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Photo: Patricia & Angus MacDonald/Aerographica
The region of Edinburgh and the Lothians covers an area of approximately 171,500 ha (see map on right) with a population of about 778,000, and is divided into 4 unitary authorities:
Each authority provides local plans that are linked by a regional structure plan.
The structure plan was recently reviewed to adapt to changes in the demographic situation of the region due to renewed economic growth. This in turn has resulted in a new housing requirement of 5,000 units per annum. Such an expansion creates intense pressure on land-use decisions, and requires careful planning to ensure that environmental and social needs are not compromised.
Although much of the non-developed land is agricultural, the region does have a significant area of woodland (about 13%), and large open-ground heathland areas.
This study attempts to assess the biodiversity contribution made by woodlands and heathland at the landscape scale, and to evaluate where effort should be targeted to consolidate high quality habitat, and link existing network components by woodland expansion.
In the Edinburgh and Lothians region of lowland Scotland:
Woodland biodiversity quality was assessed using expert knowledge and coincidence mapping of ancient woodland indicator vascular plant species.
The approach recognised that whilst the presence of one ancient woodland indicator species might occur by chance, or have been introduced, and would therefore not necessarily reflect biodiversity quality, the presence of additional species would strengthen the quality argument [Peterken, G. F. (2000). "Identifying ancient woodland using vascular plant indicators." British Wildlife, 11, 153-158].
The number of species used to provide a guide to biodiversity quality was defined as:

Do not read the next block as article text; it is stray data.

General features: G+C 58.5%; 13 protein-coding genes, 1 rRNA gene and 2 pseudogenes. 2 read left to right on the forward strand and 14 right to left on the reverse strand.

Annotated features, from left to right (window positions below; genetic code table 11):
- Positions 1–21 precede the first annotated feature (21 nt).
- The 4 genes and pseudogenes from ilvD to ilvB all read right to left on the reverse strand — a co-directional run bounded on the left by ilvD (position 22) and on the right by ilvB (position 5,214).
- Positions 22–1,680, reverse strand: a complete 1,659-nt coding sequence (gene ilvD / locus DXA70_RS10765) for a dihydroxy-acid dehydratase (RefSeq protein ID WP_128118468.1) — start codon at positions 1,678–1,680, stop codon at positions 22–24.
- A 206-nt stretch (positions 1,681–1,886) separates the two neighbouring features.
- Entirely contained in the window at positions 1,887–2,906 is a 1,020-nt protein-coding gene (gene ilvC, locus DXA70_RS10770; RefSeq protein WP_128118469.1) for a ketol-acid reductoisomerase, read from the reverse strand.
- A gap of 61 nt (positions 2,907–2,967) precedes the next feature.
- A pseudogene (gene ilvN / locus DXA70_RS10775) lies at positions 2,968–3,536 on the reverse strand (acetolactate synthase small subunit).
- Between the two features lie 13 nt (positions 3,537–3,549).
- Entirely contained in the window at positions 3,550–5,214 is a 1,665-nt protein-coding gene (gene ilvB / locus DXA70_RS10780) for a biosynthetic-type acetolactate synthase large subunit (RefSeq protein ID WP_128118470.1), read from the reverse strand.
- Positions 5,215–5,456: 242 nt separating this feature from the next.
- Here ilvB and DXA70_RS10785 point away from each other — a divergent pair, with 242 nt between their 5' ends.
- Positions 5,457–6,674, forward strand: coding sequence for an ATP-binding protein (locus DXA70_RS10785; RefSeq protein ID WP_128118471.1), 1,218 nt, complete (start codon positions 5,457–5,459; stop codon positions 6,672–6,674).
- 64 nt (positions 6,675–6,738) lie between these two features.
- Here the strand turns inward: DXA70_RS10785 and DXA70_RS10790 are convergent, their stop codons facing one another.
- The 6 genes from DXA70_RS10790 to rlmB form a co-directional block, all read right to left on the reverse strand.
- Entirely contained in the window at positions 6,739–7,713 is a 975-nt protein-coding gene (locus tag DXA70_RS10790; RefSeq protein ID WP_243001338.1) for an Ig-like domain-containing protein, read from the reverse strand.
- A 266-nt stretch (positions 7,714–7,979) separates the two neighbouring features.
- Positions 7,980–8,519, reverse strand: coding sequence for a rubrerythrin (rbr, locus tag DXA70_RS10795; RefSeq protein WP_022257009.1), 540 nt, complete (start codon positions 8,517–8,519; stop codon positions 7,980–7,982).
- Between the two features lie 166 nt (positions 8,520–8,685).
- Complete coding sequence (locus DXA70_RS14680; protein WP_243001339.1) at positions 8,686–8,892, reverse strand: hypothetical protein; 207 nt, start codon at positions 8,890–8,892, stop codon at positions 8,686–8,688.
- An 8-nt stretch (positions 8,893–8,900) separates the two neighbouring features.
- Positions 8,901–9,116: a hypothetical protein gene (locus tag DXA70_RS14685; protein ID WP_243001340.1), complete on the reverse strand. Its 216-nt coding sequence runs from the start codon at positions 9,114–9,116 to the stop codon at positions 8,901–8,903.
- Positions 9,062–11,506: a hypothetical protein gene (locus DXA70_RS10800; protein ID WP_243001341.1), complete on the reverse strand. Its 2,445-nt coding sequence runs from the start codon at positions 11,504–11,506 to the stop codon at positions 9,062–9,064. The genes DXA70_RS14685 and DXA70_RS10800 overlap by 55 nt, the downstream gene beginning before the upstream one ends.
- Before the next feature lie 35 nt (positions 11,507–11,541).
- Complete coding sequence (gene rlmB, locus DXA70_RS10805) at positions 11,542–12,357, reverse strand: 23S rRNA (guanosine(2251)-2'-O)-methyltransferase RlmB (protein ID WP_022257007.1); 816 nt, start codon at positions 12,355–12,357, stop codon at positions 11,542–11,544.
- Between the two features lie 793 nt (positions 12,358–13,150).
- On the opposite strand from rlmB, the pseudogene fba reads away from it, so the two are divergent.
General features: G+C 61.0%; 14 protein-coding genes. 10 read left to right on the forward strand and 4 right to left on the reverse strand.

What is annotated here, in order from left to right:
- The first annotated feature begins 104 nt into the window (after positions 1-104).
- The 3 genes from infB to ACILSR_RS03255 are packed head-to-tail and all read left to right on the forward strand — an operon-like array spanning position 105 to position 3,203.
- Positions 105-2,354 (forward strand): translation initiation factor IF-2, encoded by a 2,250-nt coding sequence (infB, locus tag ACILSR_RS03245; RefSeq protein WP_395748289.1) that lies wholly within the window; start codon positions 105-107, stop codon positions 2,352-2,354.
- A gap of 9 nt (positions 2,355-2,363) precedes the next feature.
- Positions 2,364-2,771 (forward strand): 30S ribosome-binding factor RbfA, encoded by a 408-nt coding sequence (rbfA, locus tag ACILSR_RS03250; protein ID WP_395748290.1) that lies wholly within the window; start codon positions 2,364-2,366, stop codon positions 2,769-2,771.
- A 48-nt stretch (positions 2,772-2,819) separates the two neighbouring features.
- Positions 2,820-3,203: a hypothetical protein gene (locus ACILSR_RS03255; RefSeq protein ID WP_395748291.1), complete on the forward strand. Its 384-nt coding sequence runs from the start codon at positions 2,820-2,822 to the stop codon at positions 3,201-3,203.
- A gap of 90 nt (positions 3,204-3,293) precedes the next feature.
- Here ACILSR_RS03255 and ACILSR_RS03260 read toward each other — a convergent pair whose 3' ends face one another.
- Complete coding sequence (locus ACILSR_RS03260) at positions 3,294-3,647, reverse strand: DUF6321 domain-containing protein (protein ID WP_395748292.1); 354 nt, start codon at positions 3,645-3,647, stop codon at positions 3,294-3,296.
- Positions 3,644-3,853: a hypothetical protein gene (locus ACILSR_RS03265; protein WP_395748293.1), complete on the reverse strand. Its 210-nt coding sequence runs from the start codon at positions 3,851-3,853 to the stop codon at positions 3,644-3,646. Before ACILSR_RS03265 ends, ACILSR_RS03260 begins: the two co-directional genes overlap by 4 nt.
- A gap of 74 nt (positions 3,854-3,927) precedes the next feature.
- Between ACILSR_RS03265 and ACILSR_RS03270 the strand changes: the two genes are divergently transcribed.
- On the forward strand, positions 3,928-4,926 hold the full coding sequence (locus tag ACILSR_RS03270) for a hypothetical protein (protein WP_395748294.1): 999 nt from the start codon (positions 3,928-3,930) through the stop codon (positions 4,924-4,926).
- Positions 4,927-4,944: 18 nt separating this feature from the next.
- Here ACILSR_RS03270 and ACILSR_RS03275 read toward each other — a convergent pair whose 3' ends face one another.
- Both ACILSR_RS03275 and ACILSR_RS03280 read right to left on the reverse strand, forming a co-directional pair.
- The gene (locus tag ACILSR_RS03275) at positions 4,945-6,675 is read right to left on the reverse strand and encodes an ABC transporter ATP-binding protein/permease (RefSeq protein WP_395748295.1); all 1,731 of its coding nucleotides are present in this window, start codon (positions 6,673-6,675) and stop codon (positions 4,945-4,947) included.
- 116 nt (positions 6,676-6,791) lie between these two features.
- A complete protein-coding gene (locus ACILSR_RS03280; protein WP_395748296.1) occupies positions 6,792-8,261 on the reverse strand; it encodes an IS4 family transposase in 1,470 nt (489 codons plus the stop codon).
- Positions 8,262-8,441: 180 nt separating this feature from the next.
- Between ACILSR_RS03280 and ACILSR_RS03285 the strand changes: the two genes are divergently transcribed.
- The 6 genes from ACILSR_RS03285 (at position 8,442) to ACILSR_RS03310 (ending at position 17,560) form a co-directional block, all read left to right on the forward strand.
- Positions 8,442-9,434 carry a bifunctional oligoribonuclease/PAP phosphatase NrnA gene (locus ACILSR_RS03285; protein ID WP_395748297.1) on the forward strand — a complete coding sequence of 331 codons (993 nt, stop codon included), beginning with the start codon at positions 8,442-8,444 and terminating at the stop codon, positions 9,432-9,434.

The Habitat Network Tool from BEETLE (Biological and Environmental Evaluation Tools for Landscape Ecology) was used to assess the functional connectivity within habitat networks, selecting woodlands of high biodiversity value to form Core Woodland Areas, indicating opportunities for consolidating, expanding, and linking forest habitat networks in relation to Local Plans.
The Woodland Trust's 'Space for People' criteria were used to identify the accessibility of woodlands over 2ha and over 20ha to population centres.
Functionally connected habitat networks: the maps below show the extent and total area of functionally connected habitat in each network.
The map shows the locations of core woodland areas and very high and high quality woodlands in Edinburgh and Lothian.
The map shows the woodland biodiversity quality, indicated by the number of species of ancient woodland indicator plants occurring in the woodland.
The map shows individual networks for woodland generalists, each network separately colour coded to show the extent and functional connectivity of large woodland networks.
The map shows the priority open ground habitats in the region.
The map shows communities not served by 2ha woodlands within a distance of 500m.
The map shows the high quality woodland network of the Esk Valley and the development requirements of the Waverley Corridor.
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